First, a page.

Unified Messaging for Exchange Server

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We face an ever-increasing flow of electronic information. Depending on what business you're in, you probably receive the heaviest flow of information to your email Inbox, with voicemail coming in second, pager messages a possible third, and faxes lingering in the background.

With such a variety of message types, it's common to favor a particular means of communication and pay less attention to the other types. However, your customers expect a prompt response from you whether they have contacted you by email, telephone, pager, or fax. The unified messaging products in this Buyer's Guide can't reduce the volume of messages you receive but can bring all your messages into a single store and give you full-time access to them.

Unified messaging is a hot topic these days. All the options each solution offers can be confusing, and the rapid changes in unified messaging technology can add to your confusion. You should clearly define your immediate and long-term needs before you start shopping for a solution.

The unified messaging products in this Buyer's Guide aren't hosted unified messaging services but solutions that you implement inhouse. Depending on your current needs and infrastructure, implementing a unified messaging solution is complex and expensive. For example, some products can integrate with your existing voicemail system, whereas others work only with their own voicemail solution. Most unified messaging solutions can integrate with a variety of phone switches. You have a range of options to choose from. Make sure to verify that the vendor fully supports your existing equipment and that the product is scalable according to your needs.

Consider also how the solution would support your current messaging platform and OSs. Most products support both Microsoft Exchange Server and Lotus Notes and run on Windows 2000, Windows NT, and UNIX systems. Differences between the listed products include their ability to take advantage of the Microsoft Web Telephony Engine and the ability to use the telephony and speech APIs that come with Win2K. By using these latest APIs, unified messaging products can integrate Web-based features such as customer-initiated Web chat to let you correspond directly to customers.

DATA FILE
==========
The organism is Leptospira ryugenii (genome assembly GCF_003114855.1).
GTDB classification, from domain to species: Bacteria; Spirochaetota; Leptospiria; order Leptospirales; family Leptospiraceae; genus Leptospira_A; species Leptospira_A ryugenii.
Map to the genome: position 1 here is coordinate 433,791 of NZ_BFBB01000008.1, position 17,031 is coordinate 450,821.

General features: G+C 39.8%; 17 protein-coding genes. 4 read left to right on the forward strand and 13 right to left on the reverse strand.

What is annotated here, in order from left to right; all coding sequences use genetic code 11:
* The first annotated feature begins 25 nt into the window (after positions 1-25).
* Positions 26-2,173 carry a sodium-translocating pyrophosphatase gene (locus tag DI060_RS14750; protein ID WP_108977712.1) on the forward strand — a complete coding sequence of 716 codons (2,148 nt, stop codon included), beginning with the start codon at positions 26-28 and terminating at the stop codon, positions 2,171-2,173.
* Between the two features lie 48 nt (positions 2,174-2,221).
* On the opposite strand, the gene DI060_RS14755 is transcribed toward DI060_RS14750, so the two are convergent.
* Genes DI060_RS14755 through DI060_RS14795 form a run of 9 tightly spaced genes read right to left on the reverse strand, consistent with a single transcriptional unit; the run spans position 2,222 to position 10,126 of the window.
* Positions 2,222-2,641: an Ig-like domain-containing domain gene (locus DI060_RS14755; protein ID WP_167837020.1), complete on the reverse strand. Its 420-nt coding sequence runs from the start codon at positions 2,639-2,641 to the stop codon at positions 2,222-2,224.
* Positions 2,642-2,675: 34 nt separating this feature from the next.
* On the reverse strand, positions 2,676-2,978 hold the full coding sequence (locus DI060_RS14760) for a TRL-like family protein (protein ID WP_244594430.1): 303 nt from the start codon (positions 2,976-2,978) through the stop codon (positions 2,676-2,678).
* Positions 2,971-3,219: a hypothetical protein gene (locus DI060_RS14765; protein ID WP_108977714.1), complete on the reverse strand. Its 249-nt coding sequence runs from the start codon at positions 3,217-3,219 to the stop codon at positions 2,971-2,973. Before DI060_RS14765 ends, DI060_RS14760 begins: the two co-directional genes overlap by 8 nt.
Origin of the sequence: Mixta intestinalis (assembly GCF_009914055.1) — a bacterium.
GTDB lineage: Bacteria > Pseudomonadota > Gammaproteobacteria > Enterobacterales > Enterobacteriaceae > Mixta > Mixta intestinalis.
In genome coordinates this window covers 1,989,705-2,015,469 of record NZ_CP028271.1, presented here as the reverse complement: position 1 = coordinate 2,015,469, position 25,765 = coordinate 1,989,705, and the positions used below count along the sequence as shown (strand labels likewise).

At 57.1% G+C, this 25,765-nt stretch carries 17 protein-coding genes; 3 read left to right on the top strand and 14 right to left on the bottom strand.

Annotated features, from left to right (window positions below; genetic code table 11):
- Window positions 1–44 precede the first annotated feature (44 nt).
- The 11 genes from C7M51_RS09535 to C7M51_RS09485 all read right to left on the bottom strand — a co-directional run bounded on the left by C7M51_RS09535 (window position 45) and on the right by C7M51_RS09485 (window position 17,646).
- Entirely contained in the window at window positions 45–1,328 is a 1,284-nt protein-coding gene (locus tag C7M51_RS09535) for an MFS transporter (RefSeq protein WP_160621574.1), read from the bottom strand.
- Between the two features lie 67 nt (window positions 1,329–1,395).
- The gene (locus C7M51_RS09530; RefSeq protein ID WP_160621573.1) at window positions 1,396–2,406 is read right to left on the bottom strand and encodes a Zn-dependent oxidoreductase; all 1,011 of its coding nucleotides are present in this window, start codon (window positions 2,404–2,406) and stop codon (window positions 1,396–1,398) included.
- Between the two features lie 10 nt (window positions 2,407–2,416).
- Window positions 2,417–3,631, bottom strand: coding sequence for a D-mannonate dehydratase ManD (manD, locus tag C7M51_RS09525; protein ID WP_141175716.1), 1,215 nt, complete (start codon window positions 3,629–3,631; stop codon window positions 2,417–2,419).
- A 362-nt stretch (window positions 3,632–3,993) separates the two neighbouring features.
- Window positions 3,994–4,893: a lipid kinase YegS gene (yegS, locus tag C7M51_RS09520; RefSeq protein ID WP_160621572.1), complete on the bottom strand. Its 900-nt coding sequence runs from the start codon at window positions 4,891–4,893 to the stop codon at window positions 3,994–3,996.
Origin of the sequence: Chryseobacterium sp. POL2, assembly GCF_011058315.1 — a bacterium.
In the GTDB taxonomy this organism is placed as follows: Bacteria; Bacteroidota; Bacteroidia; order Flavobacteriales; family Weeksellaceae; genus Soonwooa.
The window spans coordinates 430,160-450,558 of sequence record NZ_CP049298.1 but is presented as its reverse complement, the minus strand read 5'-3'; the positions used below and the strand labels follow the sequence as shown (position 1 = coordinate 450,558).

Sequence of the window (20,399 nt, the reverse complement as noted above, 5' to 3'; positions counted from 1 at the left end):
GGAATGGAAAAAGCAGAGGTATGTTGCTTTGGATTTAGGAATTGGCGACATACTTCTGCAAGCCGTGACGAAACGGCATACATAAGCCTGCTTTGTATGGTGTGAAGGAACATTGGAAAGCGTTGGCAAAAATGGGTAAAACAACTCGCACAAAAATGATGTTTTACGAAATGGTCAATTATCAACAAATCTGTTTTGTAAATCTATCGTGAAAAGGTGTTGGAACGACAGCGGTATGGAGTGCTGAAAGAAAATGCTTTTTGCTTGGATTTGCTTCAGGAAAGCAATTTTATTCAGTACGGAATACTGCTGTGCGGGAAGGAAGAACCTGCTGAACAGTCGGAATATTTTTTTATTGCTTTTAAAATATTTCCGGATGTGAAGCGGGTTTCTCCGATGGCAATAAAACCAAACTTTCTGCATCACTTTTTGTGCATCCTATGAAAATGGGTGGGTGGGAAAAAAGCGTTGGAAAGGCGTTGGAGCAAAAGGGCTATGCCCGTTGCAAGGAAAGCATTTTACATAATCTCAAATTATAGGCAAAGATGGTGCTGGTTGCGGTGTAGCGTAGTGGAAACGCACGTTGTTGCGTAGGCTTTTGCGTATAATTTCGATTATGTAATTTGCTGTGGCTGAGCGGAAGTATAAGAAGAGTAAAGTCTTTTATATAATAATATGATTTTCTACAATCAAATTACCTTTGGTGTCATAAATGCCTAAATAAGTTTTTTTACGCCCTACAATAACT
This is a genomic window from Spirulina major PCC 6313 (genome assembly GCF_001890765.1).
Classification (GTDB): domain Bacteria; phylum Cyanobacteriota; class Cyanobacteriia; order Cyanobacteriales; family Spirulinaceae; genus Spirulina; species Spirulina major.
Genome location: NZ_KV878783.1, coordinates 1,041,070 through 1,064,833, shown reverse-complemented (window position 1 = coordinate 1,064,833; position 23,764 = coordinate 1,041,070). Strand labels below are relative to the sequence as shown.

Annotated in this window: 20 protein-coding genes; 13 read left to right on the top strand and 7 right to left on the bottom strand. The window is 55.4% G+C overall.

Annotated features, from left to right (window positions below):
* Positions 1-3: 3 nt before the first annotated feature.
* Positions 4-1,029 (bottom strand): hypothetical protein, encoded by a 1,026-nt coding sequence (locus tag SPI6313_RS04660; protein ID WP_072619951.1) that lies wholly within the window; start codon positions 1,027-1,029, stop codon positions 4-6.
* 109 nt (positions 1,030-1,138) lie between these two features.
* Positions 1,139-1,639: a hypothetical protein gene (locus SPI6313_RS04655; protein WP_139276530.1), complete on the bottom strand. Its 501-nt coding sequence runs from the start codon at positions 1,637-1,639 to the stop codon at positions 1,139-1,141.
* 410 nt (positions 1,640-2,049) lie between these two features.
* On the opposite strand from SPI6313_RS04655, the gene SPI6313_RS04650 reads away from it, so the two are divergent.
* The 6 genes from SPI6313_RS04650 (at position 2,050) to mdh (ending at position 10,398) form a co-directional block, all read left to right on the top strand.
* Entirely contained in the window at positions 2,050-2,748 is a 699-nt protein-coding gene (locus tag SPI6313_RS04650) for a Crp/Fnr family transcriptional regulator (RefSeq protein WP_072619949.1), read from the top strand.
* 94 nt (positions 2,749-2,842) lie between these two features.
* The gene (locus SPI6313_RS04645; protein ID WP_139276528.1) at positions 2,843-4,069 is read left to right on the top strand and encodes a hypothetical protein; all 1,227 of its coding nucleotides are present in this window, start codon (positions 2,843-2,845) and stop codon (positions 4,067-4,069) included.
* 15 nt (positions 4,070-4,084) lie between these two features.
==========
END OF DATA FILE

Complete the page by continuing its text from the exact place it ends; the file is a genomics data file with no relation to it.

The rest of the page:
Most of the listed unified messaging products provide a text-to-speech engine that can read your email messages to you over the telephone. These engines synthesize sound in different ways, and the voices can range from robotic to almost human sounding. For your faxing needs, several vendors offer optical character recognition (OCR) technology to translate faxes to email that a text-to-speech engine can then read to you. For pagers, some vendors offer notification alerts that let you know what incoming messages you have. For urgent messages, you can select parameters to define when and how to notify you through the pager. Because wireless access is becoming more important, some vendors let you access the single-store mailbox by using a Wireless Application Protocol (WAP) device.

Regardless of what solution you choose, you should expect 24 x 7 access to your messages through a telephone, Web browser, or standard mail client. Ultimately, a unified messaging solution should help improve response times to your customers and ease the burden of managing your messages.

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